One man’s battle to stop the casual slaughter of unwanted pets
December 23, 2008
Every year, five million cats and dogs are gassed to death or lethally injected with sodium pentobarbital in American animal shelters. The word “euthanasia” is a grotesque euphemism. There is no mercy in these deaths. Most of the animals are healthy, rambunctious, and young. They die terrified, and they die pointlessly: very few are vicious; most are capable of forming deep affectionate bonds with humans.
Some are sick or injured, but could be saved with little effort. Some are feral cats who before their detention were enjoying or enduring lives no better, perhaps, but certainly no worse than that of any other wild animal.
Until recently, the public was generally unaware of the extent of the slaughter; those who knew were told by shelter authorities that there was no choice: America was suffering from a “pet overpopulation” crisis, the consequence of the public’s irresponsibility in permitting their animals to reproduce without restraint and their propensity to abandon puppies and kittens that had outgrown their initial fey charm.
Enter Nathan Winograd, attorney for the condemned. In 1994, Winograd, a graduate of Stanford law school and former criminal prosecutor, abandoned his lucrative career as a corporate attorney to begin a campaign against the killing, and doing so, started a revolution in American animal shelter practices. There were more than enough Americans who would be willing to adopt these animals if they knew about them, Winograd argued, and there was always an alternative to killing them. The problem was not the irresponsibility of the American public; it was the shocking unwillingness of shelter workers to exercise the slightest bit of imagination, practical or moral, to find alternatives to killing. Case in point: shelters that campaigned to discourage people from adopting puppies and kittens at Christmas time.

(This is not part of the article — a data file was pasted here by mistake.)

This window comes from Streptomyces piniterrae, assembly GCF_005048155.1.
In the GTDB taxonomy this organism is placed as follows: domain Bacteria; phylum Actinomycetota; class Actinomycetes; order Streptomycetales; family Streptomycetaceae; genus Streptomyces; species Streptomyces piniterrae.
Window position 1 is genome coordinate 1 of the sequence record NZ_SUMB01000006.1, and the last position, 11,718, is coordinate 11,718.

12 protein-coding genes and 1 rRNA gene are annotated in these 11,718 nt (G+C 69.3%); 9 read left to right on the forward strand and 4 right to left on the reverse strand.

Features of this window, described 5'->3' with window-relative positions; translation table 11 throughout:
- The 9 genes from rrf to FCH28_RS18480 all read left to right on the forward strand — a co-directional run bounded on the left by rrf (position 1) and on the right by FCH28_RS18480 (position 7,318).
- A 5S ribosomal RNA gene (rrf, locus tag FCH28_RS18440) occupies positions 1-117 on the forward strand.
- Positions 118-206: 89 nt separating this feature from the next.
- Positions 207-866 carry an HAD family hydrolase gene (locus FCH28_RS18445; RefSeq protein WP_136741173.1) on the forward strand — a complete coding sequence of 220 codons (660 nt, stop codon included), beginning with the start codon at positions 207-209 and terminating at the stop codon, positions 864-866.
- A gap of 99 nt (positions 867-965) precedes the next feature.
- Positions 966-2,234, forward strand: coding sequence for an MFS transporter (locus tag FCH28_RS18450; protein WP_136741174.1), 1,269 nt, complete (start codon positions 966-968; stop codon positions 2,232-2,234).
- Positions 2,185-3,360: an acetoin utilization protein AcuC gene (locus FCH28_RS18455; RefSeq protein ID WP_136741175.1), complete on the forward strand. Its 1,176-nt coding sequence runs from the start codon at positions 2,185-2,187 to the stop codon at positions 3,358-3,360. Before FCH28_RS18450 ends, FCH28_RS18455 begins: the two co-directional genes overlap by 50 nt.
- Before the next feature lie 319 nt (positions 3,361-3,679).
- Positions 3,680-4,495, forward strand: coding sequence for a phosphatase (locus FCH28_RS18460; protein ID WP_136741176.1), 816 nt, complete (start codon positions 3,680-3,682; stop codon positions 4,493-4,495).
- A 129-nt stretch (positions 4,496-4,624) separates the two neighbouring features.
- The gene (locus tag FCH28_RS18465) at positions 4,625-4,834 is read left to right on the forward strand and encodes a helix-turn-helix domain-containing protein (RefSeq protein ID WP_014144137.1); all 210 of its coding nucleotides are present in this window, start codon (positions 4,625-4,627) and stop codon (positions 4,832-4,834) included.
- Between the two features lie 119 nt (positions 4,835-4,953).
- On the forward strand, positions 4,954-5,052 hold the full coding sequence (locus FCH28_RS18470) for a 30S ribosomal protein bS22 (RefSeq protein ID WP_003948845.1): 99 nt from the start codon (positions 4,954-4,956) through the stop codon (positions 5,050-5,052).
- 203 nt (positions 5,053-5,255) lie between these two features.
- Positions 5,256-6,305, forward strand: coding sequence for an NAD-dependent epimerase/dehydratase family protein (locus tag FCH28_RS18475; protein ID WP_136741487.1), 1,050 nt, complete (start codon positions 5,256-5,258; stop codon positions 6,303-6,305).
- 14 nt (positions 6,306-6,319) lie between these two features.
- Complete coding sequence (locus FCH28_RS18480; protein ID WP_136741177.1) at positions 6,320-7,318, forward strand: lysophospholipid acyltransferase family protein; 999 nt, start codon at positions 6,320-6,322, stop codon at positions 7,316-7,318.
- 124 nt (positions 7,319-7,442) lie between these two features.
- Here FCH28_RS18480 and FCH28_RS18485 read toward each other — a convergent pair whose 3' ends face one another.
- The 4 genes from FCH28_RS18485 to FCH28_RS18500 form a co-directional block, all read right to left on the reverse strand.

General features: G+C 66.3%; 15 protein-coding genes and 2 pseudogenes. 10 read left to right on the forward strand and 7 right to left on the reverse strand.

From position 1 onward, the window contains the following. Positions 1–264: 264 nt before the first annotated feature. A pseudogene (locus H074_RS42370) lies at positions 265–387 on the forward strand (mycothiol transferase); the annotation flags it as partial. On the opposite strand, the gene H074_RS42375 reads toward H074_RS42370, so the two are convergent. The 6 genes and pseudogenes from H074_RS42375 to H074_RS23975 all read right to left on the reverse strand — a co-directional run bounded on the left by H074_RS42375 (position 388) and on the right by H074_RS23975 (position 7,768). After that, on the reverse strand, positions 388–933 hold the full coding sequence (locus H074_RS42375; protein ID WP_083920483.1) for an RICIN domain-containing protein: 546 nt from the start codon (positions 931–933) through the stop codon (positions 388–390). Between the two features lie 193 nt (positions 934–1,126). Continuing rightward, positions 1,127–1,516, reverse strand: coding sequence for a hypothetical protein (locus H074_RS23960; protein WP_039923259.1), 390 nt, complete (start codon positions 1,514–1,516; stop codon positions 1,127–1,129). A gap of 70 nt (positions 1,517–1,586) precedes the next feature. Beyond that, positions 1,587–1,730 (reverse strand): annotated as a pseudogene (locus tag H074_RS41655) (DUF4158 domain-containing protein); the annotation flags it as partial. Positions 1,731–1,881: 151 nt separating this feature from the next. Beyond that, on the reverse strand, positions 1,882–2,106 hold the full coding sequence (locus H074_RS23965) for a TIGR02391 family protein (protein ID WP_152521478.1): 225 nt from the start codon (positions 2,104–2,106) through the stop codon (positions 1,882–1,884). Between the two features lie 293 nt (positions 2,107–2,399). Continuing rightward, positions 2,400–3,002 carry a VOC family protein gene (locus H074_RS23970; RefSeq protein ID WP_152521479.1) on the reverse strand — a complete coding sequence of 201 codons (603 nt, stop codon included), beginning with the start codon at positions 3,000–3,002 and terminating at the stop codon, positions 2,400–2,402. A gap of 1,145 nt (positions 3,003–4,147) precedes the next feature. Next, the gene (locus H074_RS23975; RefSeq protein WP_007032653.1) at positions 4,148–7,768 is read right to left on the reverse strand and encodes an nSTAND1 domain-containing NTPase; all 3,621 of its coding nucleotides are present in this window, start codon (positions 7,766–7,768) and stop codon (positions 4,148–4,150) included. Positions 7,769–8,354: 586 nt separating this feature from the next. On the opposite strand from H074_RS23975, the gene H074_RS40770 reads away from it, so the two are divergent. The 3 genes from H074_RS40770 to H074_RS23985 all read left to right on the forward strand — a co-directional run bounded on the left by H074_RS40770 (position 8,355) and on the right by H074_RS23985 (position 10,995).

In 2001, Winograd was appointed executive director of the Tompkins County SPCA in upstate New York. Upon his arrival, he told his employees that there would be no more killing–period. If they could not figure out a way to find homes for the animals in their care, they would be fired. “Staff,” he told them, “are paid to save lives. If they throw up their hands and say ‘there is nothing we can do,’ I may as well eliminate their position and use the money more constructively to either hire someone who will find a solution or for something else like temporary boarding space at a local kennel.”
Within a year, half the staff were fired and 93 percent of the animals were saved. The shelter’s budget deficit was transformed into a surplus.
In 2005, Winograd found the No Kill Advocacy Center, a national organization aimed at ending the killing of pets in animal shelters. Thanks largely to Winograd, shelters throughout America have begun to implement the No Kill model, with dramatic results. Cities such as Philadelphia and Charlottesville have ceased to be animal-extermination machines.